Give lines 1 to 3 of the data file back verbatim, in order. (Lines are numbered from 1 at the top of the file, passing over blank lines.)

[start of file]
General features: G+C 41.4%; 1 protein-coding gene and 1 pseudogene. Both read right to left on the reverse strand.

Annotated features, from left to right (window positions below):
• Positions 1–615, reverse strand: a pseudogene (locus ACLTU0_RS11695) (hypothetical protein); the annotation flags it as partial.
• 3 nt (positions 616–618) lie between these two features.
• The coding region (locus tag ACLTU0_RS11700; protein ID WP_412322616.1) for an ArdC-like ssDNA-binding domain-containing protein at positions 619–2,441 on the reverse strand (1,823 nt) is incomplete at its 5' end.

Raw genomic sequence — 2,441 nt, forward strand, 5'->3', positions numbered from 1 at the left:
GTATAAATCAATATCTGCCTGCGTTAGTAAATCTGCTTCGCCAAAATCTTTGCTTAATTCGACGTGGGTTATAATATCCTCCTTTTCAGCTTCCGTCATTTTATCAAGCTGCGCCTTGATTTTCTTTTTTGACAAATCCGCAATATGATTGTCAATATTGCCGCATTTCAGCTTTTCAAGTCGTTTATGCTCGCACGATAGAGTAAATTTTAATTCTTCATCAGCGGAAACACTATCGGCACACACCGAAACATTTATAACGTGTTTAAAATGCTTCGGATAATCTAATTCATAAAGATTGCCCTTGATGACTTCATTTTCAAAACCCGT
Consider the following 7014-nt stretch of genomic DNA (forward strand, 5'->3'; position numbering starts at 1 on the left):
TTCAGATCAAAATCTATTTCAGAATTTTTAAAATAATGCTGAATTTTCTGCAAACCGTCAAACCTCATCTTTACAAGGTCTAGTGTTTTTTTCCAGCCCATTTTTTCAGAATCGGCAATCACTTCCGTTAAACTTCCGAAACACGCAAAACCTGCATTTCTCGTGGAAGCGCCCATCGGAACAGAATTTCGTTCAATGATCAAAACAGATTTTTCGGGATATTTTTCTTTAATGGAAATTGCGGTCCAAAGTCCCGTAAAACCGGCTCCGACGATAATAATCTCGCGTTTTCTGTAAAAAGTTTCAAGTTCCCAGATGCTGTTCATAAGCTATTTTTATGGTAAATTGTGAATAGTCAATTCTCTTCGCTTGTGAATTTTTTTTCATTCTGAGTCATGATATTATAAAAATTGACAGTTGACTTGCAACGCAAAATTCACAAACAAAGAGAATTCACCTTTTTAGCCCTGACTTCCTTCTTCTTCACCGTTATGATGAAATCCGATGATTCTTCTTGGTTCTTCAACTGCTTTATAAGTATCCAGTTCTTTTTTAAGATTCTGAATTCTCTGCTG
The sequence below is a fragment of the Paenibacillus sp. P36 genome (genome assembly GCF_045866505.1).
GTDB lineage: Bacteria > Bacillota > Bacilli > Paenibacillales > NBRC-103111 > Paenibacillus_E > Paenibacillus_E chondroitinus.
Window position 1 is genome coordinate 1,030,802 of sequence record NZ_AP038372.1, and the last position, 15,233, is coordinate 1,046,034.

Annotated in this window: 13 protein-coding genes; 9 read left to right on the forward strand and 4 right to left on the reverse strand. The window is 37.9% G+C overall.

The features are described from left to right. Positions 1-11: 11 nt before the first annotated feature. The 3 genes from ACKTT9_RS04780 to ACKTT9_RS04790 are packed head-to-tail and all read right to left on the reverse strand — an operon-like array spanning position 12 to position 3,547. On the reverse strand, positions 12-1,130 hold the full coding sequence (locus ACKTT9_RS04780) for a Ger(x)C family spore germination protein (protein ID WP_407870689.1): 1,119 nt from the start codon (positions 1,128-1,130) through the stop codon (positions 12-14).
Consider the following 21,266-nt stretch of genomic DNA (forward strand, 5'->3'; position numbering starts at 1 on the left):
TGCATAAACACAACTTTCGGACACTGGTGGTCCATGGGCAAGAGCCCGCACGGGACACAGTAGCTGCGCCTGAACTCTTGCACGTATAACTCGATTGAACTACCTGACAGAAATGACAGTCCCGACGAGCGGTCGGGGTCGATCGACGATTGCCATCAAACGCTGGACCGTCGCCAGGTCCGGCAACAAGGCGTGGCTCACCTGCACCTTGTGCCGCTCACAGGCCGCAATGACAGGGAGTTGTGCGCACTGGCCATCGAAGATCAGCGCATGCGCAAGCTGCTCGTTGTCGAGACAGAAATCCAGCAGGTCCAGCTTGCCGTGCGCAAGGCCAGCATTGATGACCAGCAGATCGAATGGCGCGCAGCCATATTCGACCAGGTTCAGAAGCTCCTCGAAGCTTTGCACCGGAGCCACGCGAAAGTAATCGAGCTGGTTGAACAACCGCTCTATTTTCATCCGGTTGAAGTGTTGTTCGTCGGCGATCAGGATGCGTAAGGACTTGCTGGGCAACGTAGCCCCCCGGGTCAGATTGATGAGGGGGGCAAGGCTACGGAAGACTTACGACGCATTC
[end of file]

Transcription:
General features: G+C 41.4%; 1 protein-coding gene and 1 pseudogene. Both read right to left on the reverse strand.

Annotated features, from left to right (window positions below):
• Positions 1–615, reverse strand: a pseudogene (locus ACLTU0_RS11695) (hypothetical protein); the annotation flags it as partial.